Washington University Law Review
In recent years, corporations have devoted substantial resources to disaster relief worldwide. For instance, Wal-Mart garnered favorable attention for its contributions in New Orleans and the Gulf Coast after Hurricane Katrina. According to company press releases, Wal-Mart recently gave hundreds of thousands of dollars for disaster relief in Brazil following a flood, and it has pledged millions in support of Japan in the wake of the tsunami.
Large corporations have not only the economic resources, but also the logistical capacity and operational expertise to make a difference in the first terrible days after a disaster. However, commentators disagree about how best to harness corporate resources to support disaster relief efforts. This is not a new issue; the disaster law and policy discussion is only the latest iteration of a longstanding debate concerning the proper role of the corporation in society.
Broadly speaking, there are two frameworks for assessing corporate social responsibility: a “classical” framework that treats non-shareholder interests as outside the corporation’s proper concern, and a “progressive” framework that encourages corporations to pursue a broader social agenda. According to the classical framework, corporations contribute to society by maximizing profits for their shareholders. On this view, giving managers discretion to use corporate resources for other purposes only exacerbates agency costs between the managers and the shareholders who entrust their capital to the corporation. By contrast, the progressive framework emphasizes that corporations owe their existence to the state and benefit from limited liability and other special protections and thus concludes that corporations have a special duty to serve a broader community of stakeholders.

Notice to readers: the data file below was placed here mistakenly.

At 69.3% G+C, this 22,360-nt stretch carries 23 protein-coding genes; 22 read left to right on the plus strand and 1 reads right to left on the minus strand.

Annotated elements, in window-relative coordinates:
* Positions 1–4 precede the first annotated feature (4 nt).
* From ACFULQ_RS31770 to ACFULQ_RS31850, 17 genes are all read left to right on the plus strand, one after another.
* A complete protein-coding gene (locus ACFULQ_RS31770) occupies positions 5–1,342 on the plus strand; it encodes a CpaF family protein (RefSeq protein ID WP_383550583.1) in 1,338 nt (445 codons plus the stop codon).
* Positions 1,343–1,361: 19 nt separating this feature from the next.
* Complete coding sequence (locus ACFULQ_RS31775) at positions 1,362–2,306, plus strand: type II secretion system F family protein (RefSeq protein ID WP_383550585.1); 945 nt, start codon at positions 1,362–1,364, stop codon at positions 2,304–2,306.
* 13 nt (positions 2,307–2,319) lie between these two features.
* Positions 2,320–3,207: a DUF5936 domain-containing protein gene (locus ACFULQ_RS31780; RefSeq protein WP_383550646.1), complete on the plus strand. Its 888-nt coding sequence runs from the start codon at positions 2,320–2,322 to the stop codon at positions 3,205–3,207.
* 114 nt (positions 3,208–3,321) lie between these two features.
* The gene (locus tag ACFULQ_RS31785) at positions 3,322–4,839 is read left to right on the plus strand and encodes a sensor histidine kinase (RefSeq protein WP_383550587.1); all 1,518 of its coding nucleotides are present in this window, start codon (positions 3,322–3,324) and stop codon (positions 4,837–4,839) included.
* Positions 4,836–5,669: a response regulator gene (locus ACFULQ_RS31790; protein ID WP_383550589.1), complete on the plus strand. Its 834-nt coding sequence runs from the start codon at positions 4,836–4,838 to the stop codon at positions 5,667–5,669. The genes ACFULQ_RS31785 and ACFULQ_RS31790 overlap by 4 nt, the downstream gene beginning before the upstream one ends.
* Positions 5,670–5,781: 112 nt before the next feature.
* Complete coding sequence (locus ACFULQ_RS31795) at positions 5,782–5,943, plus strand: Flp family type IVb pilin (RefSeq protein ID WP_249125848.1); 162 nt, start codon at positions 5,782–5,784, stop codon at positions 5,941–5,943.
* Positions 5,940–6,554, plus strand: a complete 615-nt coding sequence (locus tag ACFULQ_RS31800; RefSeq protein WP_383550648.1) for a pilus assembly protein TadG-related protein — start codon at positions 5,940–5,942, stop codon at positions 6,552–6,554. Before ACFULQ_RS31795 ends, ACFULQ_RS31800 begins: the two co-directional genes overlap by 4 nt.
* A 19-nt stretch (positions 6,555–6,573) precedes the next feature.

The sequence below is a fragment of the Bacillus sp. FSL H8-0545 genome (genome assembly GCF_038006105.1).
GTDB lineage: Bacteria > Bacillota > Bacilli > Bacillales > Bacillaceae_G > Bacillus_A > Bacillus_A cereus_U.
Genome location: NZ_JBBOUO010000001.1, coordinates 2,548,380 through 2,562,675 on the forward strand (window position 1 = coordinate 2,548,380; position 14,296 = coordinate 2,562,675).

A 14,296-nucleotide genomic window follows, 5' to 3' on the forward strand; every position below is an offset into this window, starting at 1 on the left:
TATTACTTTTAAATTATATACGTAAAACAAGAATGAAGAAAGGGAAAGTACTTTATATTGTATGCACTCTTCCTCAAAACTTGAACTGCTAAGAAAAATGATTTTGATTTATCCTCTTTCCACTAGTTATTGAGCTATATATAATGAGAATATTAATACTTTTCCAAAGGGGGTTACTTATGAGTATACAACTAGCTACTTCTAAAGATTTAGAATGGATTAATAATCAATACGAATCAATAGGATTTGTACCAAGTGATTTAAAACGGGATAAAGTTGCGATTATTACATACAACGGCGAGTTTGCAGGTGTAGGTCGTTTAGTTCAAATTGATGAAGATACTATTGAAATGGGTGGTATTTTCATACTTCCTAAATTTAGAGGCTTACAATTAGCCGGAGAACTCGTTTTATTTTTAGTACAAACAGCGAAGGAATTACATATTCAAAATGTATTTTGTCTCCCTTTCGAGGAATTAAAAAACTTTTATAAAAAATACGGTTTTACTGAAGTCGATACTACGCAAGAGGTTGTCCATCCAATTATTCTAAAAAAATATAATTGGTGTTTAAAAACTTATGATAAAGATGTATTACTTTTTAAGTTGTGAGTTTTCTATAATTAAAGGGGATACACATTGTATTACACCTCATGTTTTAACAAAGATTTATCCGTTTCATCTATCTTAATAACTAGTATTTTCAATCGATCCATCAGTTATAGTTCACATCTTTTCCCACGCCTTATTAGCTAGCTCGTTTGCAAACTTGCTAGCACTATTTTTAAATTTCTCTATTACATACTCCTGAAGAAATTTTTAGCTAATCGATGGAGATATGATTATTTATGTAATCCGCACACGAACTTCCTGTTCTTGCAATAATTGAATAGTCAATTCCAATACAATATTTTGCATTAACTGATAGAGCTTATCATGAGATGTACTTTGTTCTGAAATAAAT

Susan S. Kuo and Benjamin Means,
Corporate Social Responsibility After Disaster,
89 Wash. U. L. Rev. 973
Available at: http://openscholarship.wustl.edu/law_lawreview/vol89/iss5/3